- Where Beauty & Terror Dance
- The Emerald Snow of Sleep
- A High or a Low
- Spinning Temple Shifting
- Down From a Cloud, Up From the Ground
- One Mind Gone Separate Ways
Release Date: 2008
Label: Kemado Records
Though Danava is fairly fresh meat, they sound like they've been around for decades. They stretch their sound from the late sixties to the distant future, picking up pieces from the many periods of time they visit along the way. Even though they have obvious progressive elements in their music, as well as swinging by tons of other genres, they couldn't care less about these tags and categorizations. The best way to make music, is doing it for yourself, not for everyone else. Then, those who like it, will tag along for the ride. The perfect recipe, and it seems to be working for them. The single 'Where Beauty & Terror Dance' has certainly earned them much respect and admiration, and the rest of the album isn't much different.
Well actually, 'different' seems to be the keyword. There are no standards, no boundaries, no restrictions by genre, only four inventive, brilliant minds doing their own thing. That doesn't mean that this is some meltingpot of avant-garde noise though, there are obvious similarities to bands like King Crimson and Led Zeppelin's more "hazy days". But there are several things that seperates them from any other band you've ever heard, and justifies their resentment towards tags and genres.
Most notably, I haven't come across a more couragous use of synthesizers like this since Rush. Songs like 'The Emerald Snow of Sleep' uses layers and layers of synthesized arpeggios reaking of moldy old cheese, and it sounds extremly good! It makes you wonder why the synth got such a bad reputation in the first place. Dusty Sparkles and Daniel Kim have truly done an amazing job not only incorporating it into their music, but also making it the cornerstone and trademark of their sound.
But that's far from the only thing that makes this band so great. They've got an incredible creativity which shines through with all instruments, and the opener and title track is right in your face from the first second with a devastating drum fill and some very weird, yet interesting dual layered guitar riffs which leads into a killer rock anthem. These atypical riffs and melodies are found all through the album, and is the main reason why this is such an exuberant album and a refreshing listening experience. But it doesn't stop there.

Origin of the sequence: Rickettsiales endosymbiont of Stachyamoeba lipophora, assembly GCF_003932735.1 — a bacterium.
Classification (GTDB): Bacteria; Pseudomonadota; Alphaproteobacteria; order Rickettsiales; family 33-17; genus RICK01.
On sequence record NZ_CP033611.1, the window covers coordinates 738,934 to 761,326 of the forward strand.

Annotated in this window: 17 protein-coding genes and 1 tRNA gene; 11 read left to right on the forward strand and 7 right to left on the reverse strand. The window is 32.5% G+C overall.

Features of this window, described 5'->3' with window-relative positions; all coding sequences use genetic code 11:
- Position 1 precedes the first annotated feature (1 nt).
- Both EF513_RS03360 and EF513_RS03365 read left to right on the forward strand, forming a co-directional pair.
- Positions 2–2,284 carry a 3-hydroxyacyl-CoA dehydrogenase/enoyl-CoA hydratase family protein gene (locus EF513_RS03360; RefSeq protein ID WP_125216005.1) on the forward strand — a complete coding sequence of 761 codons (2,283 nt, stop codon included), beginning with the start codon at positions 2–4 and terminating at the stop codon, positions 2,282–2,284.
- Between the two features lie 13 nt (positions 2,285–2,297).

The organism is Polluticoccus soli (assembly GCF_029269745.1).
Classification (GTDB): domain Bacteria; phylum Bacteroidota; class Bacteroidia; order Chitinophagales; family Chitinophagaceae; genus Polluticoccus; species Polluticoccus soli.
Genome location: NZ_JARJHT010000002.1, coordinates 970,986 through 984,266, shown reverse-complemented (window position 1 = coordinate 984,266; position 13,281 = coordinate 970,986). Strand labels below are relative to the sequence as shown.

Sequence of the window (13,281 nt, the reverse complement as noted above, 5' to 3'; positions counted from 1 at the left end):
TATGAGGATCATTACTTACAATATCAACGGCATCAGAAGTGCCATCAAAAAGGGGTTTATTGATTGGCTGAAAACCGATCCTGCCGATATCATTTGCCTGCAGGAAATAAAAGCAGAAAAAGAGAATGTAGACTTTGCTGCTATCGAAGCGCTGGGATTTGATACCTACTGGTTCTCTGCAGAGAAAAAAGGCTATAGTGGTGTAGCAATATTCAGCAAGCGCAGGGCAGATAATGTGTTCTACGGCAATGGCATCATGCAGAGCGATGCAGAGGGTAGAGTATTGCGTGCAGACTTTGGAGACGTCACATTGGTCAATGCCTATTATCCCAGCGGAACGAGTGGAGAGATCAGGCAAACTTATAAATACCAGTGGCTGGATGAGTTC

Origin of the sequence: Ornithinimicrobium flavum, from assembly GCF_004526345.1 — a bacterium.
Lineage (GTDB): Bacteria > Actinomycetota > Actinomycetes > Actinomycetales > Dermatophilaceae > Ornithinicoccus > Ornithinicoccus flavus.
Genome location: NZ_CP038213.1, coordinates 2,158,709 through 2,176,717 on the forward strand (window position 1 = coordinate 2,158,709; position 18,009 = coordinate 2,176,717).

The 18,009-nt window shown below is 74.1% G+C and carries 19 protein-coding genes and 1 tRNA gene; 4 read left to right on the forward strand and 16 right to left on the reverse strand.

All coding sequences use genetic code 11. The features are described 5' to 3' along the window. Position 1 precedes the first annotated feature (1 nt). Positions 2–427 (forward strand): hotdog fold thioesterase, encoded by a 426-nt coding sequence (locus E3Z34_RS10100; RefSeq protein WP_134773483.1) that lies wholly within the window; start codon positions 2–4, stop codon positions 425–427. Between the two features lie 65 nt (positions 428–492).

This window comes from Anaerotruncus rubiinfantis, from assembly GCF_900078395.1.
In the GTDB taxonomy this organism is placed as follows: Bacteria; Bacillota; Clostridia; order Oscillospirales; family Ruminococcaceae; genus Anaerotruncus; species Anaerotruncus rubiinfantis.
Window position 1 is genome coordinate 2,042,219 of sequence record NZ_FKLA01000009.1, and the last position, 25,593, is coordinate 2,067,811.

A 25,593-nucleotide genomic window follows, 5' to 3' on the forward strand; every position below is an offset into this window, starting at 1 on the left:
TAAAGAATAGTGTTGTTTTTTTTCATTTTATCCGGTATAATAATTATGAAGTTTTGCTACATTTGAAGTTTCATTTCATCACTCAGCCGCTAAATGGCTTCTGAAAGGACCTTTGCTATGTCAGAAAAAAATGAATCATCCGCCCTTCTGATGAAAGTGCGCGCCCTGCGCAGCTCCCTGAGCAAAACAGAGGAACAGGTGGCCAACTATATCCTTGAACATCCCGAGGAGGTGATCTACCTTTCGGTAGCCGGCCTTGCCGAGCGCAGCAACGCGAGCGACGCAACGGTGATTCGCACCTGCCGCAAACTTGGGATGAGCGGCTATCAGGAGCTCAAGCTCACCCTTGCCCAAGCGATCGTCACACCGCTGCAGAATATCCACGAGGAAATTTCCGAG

Dusty Sparkles might not be a particularly good singer, and he doesn't always hit the notes right on the spot, but there's none the less something magical about his voice. His uninhibited enthusiasm and high-pitched, nasal cries fit perfectly with the chaotic and unconstrained sound of the rest of the band.
But let's not forget Dell Blackwell and Buck Rothy on bass and drums, respectively, who are equally important to the whole experience. While most rock outfits use their bass and drums simply as a metronome, Blackwell and Rothy play a vital part in the whole Danava sound. Rothy, with his thunderous grooves and inventive, constantly shifting patterns, and Blackwell accompanying him with a very prominent sound and some strange, but brilliant interludes and intermissions. Once again breaking with the stereotypes!
One thing with this album that has me wondering, is the closer; the nearly 14 minute-epic 'One Mind Gone Seperate Ways'. I don't know if it was meant to be a creative cover song or a tribute, but parts of it are almost identical to Led Zeppelin's masterpiece 'Achilles' Last Stand'. It doesn't last long though, before they break into an intense jam with all four instruments duelling each other out, building up to an explosive end of one of the greatest albums of the decade. This album has made me realize that I've been way too lenient with some of my other reviews, as this greatly outshines many albums that I've given an equally high score. - skinticket (Metal-Archives.com December 11, 2009)